According to renowned writer Goretti Kyomuhendo, director of this Trust established in 2009, books published in Africa rarely find their way outside the continent.
She tells of a story of an author who published his book in Nigeria and was blocked from having it stocked by a bookstore in the US because the book looked like it was infested with viruses. Meanwhile, books published out of Africa are usually too expensive.
As such, ignorance about writers on either side of the world is encouraged and the AWT wishes to banish this ignorance. The Trust hopes to encourage Africans to write. To this end, 18 students from Uganda Christian University Mukono, Kyambogo University and Makerere University (6 from each university) were trained in writing for four days.
Daniel Omanya, the winner of the competition says: “This workshop has helped me a lot. I had some manuscripts and poems but did not know how to go about publishing them. I found out how here”.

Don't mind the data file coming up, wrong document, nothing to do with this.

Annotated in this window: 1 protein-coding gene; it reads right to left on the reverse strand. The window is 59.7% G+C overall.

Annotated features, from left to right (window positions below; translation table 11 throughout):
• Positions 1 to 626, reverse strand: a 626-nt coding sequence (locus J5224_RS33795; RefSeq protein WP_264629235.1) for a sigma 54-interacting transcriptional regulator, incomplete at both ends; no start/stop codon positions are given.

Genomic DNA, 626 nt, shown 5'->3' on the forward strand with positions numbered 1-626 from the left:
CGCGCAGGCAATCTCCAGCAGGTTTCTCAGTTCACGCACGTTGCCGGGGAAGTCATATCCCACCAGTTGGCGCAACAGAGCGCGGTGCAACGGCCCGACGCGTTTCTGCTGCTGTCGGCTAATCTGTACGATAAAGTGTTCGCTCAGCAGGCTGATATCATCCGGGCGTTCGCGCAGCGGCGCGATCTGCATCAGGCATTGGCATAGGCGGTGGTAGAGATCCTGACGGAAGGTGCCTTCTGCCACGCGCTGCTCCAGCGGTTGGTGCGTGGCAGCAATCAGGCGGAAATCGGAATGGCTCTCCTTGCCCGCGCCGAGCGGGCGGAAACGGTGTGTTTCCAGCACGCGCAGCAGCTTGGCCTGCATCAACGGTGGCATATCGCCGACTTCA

The help he is speaking about is in the form of being given a chance to meet people from publishing houses like Femrite, Pen Uganda Chapter and Fountain publishers.
Another form of encouragement was in the form of accomplished authors reading books to students and other members of the audience. Jackee Batanda Budesta, the regional winner of the 2003 Commonwealth Short Story competition read out “Dance with Me”, a story she wrote while still at Makerere.
Sade Adeniran, the 2008 Commonwealth Writers’ Prize Regional Award winner for best first book also read some excerpts from her winning book “Imagine This”. AWT is supported by other respected Ugandan writers such as Ayeta Wangusa.